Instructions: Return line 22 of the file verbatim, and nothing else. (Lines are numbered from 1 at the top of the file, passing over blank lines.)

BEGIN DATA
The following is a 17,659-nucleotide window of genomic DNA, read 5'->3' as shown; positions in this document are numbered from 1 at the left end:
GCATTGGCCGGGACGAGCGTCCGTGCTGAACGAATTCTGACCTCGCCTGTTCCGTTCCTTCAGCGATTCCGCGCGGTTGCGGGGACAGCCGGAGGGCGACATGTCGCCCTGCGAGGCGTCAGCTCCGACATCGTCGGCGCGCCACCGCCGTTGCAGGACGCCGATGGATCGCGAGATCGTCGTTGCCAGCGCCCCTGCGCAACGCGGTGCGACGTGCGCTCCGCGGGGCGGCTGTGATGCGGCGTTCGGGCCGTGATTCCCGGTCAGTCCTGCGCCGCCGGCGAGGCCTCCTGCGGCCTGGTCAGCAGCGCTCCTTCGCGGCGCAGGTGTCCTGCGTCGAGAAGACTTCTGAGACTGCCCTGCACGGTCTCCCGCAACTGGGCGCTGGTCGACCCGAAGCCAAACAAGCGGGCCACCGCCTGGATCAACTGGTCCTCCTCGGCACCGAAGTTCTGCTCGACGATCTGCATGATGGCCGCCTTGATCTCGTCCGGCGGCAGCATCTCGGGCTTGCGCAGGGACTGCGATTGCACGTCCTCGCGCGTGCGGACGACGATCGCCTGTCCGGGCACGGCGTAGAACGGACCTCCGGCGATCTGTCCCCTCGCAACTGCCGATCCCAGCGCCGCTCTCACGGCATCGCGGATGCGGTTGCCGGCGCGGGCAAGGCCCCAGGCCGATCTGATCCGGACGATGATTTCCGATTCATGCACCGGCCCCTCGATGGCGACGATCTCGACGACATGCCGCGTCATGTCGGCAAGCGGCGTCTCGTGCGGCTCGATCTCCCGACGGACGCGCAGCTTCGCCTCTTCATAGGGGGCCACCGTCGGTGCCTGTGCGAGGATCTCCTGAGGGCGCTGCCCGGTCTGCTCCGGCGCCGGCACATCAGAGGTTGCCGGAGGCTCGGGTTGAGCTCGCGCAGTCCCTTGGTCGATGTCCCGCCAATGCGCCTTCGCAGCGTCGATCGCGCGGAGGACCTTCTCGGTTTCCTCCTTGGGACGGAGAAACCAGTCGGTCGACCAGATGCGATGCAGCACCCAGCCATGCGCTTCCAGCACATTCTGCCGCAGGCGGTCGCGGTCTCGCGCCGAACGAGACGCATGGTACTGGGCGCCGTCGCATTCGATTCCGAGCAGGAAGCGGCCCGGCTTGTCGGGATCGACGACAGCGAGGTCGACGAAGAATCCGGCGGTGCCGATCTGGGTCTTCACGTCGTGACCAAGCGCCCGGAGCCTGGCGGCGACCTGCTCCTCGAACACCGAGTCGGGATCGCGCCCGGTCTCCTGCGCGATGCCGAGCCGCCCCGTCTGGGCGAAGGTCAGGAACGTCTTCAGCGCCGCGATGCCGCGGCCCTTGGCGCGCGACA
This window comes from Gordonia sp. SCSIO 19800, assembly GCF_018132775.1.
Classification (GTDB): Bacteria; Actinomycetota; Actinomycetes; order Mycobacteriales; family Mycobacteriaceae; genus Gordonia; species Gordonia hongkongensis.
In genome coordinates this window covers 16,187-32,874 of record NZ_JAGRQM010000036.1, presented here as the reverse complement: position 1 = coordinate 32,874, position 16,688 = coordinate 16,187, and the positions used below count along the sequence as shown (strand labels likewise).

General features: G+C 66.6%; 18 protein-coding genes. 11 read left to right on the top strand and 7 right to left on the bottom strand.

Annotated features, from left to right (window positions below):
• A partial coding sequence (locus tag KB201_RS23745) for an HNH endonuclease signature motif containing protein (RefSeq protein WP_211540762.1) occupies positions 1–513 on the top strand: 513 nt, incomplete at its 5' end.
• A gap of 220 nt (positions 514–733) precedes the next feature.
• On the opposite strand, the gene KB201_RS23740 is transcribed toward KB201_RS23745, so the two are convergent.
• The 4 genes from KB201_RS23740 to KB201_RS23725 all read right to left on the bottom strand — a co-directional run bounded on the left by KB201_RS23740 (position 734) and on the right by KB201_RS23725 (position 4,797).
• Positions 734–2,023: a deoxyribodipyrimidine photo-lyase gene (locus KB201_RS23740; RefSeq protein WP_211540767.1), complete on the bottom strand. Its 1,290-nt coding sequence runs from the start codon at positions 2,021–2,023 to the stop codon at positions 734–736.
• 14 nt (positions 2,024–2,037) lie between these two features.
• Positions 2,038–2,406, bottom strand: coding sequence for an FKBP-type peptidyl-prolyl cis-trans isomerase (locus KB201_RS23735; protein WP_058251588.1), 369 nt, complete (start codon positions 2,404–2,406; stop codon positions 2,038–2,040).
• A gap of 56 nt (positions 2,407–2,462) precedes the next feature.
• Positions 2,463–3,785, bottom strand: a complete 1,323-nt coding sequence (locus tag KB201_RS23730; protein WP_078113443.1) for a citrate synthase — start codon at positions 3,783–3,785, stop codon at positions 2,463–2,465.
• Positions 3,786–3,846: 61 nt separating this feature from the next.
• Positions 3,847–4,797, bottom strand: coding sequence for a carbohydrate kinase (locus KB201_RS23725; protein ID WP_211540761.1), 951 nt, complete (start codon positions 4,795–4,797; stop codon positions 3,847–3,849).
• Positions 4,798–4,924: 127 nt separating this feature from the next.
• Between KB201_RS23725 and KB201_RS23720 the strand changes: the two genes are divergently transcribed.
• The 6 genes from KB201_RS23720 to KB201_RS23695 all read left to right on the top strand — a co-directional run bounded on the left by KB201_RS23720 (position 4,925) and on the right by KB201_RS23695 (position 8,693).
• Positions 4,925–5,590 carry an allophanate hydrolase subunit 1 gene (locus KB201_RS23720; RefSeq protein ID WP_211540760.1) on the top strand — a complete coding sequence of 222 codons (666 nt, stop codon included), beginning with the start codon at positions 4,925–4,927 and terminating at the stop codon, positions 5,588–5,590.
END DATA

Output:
• Positions 4,925–5,590 carry an allophanate hydrolase subunit 1 gene (locus KB201_RS23720; RefSeq protein ID WP_211540760.1) on the top strand — a complete coding sequence of 222 codons (666 nt, stop codon included), beginning with the start codon at positions 4,925–4,927 and terminating at the stop codon, positions 5,588–5,590.